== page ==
Sometimes auditions turn into mini-lessons -- if the teacher you're auditioning for sees something they think could stand to be changed, work with them. It doesn't mean they like you enough to accept you, nor does it mean they think you need so much improvement that you're hopeless. But a free lesson should always be welcome.
Feel free to ask the auditioning teacher questions, if you have any, such as how many students are in his studio, when lessons generally are scheduled, how many recitals will you have to perform, etc. Always ask with an air of humility, though, starting them with "If I do get to go here, how many recitals . . ." for example. Don't ask questions which make it appear as if you are assuming that you've passed the audition and been accepted.
Best of luck to you -- keep working hard and don't put too much pressure on yourself for the audition. While it may appear as if you have a lot riding on the audition, keep things in perspective: they won't shoot you if they don't like you, the sun will still come up the next day (unless your audition is on december 19th, 2012 if you believe the Mayan calender stuff), and there are other schools than just the one. When you put your trumpet to your lips in the audition room, it's just like putting your trumpet to your lips in your practice area at home or in the band room at school. Don't put any excess "baggage" on your shoulders when you play in the audition room -- it's just another time through the music, music which you've worked on very hard for a long time, music which you know very well.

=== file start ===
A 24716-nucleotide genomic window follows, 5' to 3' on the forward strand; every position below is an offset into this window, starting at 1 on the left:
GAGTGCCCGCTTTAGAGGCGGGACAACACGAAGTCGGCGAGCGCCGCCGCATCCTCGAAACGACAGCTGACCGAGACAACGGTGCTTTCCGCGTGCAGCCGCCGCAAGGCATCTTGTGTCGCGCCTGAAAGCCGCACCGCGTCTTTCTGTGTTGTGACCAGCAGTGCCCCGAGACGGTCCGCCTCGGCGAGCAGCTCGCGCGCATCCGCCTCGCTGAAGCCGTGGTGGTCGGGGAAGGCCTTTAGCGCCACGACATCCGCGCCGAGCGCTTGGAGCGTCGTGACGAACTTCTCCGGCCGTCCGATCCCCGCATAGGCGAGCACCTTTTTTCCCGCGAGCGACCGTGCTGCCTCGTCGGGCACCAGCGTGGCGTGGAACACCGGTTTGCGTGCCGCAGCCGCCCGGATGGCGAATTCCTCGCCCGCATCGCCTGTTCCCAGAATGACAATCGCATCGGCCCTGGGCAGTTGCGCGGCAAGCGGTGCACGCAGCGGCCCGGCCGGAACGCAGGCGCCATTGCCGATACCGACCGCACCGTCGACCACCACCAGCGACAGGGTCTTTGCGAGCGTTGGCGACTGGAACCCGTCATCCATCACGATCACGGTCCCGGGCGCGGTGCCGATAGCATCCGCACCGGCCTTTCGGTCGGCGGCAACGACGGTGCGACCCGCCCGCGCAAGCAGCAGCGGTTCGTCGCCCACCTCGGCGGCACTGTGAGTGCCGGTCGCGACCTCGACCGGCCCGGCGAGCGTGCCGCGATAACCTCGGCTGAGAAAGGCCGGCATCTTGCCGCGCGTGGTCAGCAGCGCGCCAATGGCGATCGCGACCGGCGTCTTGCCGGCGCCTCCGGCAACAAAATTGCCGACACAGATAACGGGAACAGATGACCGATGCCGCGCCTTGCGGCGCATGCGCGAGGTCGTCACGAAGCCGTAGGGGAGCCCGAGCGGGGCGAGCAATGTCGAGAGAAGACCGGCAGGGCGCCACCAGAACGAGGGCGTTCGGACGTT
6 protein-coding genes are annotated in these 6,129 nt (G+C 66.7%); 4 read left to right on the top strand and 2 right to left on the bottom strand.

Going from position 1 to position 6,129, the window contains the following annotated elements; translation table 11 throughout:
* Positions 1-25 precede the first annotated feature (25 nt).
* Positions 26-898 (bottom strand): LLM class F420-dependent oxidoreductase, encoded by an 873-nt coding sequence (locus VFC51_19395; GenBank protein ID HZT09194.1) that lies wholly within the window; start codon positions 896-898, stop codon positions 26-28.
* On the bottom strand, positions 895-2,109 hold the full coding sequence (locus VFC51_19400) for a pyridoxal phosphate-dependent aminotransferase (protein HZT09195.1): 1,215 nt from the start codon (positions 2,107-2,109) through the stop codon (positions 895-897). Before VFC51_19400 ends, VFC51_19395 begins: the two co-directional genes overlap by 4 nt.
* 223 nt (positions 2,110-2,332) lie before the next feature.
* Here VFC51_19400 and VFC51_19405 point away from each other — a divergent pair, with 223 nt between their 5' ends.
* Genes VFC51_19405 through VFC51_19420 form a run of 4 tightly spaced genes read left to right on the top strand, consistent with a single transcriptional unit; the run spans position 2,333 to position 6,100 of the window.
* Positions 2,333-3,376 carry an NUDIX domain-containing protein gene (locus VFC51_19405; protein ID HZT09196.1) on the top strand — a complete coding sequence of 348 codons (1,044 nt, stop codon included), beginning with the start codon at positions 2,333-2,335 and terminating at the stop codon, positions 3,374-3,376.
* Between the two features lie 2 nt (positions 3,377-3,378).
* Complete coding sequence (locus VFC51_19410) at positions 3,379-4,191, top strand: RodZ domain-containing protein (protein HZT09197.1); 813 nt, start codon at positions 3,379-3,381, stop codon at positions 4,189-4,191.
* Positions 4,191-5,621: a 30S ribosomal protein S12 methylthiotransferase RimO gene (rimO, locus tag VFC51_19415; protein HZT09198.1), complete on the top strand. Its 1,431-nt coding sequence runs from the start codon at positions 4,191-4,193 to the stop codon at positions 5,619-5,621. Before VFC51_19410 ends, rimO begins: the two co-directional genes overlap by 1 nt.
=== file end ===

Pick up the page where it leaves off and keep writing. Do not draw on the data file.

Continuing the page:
And when the audition is over, no matter how you think you may have played, smile, be gracious, thank them for their time, and don't walk out grumbling or saying to your parents/friends whoever may be with you that you can't believe all the mistakes you just made, don't say they'll never accept you. Don't say anything like that. Keep smiling.
One final thought -- if you are waiting outside the audition room and you can hear the person before you playing, don't think at all about how well they're playing and how they sound so much better than you will sound (most of us think that about our own playing). Even if they play flawlessly, it doesn't mean they'll be accepted -- they could be the world's biggest jerk and the teacher may well be saying to herself, "I'll never let that fool into my studio!"
The only thing you'll have any power over on that day is how well you play -- so forget all the rest, there's no pressure, it's just a concert for an audience of one, so enjoy it and put on a great show.
Good luck! -- the really nerve-wracking part is after the audition, completing the rest of the application process and waiting, waiting, waiting for that letter.
Last edited by dhbailey; 12-17-2009 at 05:34 AM.
Reason: fix typos